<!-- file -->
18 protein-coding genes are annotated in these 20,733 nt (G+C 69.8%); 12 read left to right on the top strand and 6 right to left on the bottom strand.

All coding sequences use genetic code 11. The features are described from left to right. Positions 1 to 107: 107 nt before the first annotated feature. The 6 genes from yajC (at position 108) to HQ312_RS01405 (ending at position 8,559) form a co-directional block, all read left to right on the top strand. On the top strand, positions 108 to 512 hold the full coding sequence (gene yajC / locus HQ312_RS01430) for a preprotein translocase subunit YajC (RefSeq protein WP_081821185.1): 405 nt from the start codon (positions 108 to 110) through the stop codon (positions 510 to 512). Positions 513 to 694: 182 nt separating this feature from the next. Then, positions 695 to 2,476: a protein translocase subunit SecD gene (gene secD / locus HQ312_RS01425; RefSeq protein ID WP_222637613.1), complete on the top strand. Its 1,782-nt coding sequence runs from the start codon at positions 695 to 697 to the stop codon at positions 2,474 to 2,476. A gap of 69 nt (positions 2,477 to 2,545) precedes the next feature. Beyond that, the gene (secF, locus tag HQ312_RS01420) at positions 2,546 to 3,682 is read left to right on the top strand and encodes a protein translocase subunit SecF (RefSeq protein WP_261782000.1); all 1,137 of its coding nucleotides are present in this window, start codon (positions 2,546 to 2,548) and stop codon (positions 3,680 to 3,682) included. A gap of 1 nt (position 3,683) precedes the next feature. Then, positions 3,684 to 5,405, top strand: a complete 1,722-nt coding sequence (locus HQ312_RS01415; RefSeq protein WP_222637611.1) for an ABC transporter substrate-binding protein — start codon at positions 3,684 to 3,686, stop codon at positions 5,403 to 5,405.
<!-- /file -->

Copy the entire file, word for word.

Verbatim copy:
18 protein-coding genes are annotated in these 20,733 nt (G+C 69.8%); 12 read left to right on the top strand and 6 right to left on the bottom strand.

All coding sequences use genetic code 11. The features are described from left to right. Positions 1 to 107: 107 nt before the first annotated feature. The 6 genes from yajC (at position 108) to HQ312_RS01405 (ending at position 8,559) form a co-directional block, all read left to right on the top strand. On the top strand, positions 108 to 512 hold the full coding sequence (gene yajC / locus HQ312_RS01430) for a preprotein translocase subunit YajC (RefSeq protein WP_081821185.1): 405 nt from the start codon (positions 108 to 110) through the stop codon (positions 510 to 512). Positions 513 to 694: 182 nt separating this feature from the next. Then, positions 695 to 2,476: a protein translocase subunit SecD gene (gene secD / locus HQ312_RS01425; RefSeq protein ID WP_222637613.1), complete on the top strand. Its 1,782-nt coding sequence runs from the start codon at positions 695 to 697 to the stop codon at positions 2,474 to 2,476. A gap of 69 nt (positions 2,477 to 2,545) precedes the next feature. Beyond that, the gene (secF, locus tag HQ312_RS01420) at positions 2,546 to 3,682 is read left to right on the top strand and encodes a protein translocase subunit SecF (RefSeq protein WP_261782000.1); all 1,137 of its coding nucleotides are present in this window, start codon (positions 2,546 to 2,548) and stop codon (positions 3,680 to 3,682) included. A gap of 1 nt (position 3,683) precedes the next feature. Then, positions 3,684 to 5,405, top strand: a complete 1,722-nt coding sequence (locus HQ312_RS01415; RefSeq protein WP_222637611.1) for an ABC transporter substrate-binding protein — start codon at positions 3,684 to 3,686, stop codon at positions 5,403 to 5,405.